Why Facebook is for haters

According to research from the University of Missouri, Facebook users look at profiles of people they either really love or really hate.

It's time to be honest.

What are you really feeling when you're on Facebook, poring over every vacation picture of that Martha you dated in high school? Are you inspired with touchy-feely interest in your fellow woman? Or is there something a little more corrosive burning your bones?

I ask because I was edified into indigestion by a piece of research from the University of Missouri School of Journalism that suggested humans might be, surprisingly, horrible little drama queens. "Emotional Responses During Social Information Seeking on Facebook" does for the human condition what "Jersey Shore" does for the American cultural mission.

Kevin Wise and his team believe that Facebook users are either involved in passive social browsing or what the researchers call "extractive social searching." The former is all about wandering through news feeds while picking your nose and sipping your Kombucha. The latter involves making the positive decision to trawl through the Facebook profiles of your "friends." The inverted commas are necessary. Because it seems your Facebook friends might really not be your friends at all.

According to this research, when we (and I mean "you," naturally) are involved in extractive social searching we use very simple criteria when deciding whose profile to examine: we choose people we either love or hate.

So how do you feel when you're looking at Facebook profiles? CCJosh.Liba/Flickr

When we (and I still mean "you") look at someone else's profile, we read all their wall posts and their notes and spend more time than we might publicly admit going through their pictures. And it seems that as we're doing it, we're at a far more heightened state of feeling than when we're merely looking at news feeds.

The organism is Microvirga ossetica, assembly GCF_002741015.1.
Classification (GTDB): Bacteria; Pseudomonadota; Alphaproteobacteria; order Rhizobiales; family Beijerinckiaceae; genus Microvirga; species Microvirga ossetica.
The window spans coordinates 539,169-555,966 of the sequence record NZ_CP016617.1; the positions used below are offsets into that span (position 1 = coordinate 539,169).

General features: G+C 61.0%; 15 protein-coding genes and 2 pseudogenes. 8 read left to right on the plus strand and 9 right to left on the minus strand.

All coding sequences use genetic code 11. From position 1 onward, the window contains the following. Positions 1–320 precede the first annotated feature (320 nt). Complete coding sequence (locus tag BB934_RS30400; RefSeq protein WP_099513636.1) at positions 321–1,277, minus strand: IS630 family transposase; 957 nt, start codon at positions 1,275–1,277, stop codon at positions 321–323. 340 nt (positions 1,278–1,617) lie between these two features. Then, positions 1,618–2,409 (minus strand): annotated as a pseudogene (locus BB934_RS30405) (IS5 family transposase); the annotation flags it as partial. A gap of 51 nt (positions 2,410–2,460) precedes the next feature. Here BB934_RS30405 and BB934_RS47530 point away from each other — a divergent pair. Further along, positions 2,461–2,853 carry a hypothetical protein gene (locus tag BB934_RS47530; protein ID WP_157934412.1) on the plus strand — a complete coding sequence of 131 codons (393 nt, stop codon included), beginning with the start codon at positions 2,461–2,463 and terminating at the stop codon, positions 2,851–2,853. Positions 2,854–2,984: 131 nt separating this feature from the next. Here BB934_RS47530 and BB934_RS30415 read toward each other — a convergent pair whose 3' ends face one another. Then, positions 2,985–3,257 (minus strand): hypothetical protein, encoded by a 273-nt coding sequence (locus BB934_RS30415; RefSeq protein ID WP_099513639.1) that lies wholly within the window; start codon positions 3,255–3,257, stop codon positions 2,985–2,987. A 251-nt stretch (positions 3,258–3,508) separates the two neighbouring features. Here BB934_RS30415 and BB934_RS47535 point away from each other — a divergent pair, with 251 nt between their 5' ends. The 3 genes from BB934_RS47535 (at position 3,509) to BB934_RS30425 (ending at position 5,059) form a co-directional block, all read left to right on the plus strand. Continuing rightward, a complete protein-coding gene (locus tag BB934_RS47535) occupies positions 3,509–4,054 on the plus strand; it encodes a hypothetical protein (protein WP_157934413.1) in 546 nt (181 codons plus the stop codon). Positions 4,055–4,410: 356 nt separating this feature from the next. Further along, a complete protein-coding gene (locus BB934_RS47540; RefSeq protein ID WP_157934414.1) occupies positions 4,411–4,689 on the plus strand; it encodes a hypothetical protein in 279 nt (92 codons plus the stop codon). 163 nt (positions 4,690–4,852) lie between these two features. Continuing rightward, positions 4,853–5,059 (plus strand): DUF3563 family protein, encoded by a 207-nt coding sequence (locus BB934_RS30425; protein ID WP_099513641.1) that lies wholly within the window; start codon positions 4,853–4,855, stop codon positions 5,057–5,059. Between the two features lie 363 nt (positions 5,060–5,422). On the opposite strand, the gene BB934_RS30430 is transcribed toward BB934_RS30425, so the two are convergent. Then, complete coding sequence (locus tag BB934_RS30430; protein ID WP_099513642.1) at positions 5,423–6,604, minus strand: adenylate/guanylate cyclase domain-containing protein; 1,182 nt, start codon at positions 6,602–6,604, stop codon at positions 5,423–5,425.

The researchers hooked their guinea pork up to various devices that recorded physiological responses during a Facebook session. And, as so many have experienced in public bars, our bodies do not lie. Which surely opens up the possibility that Facebook is one of our first choices for inner emotional outpouring.

Natasha Murashev of applied psychology blog Psychblog.com offered the question: "Has Facebook stalking become the new way of dealing with anger toward a friend?"

It depends on what one means by "dealing with". Is our best way of coming to terms with the fact that we might be angry at someone or even hate them, to spend hours staring at a visual record of their life--the one that is so much more fun than ours?

Or does Facebook offer us a place where we can find virtual excuses not to do what we otherwise might? You know, like confronting those who have done us wrong, going to their house for an aggressive chinwag, or the most obvious and effective remedy for hurting those who have crossed us--seducing their lovers, admirers and, of course, their Facebook friends.

 

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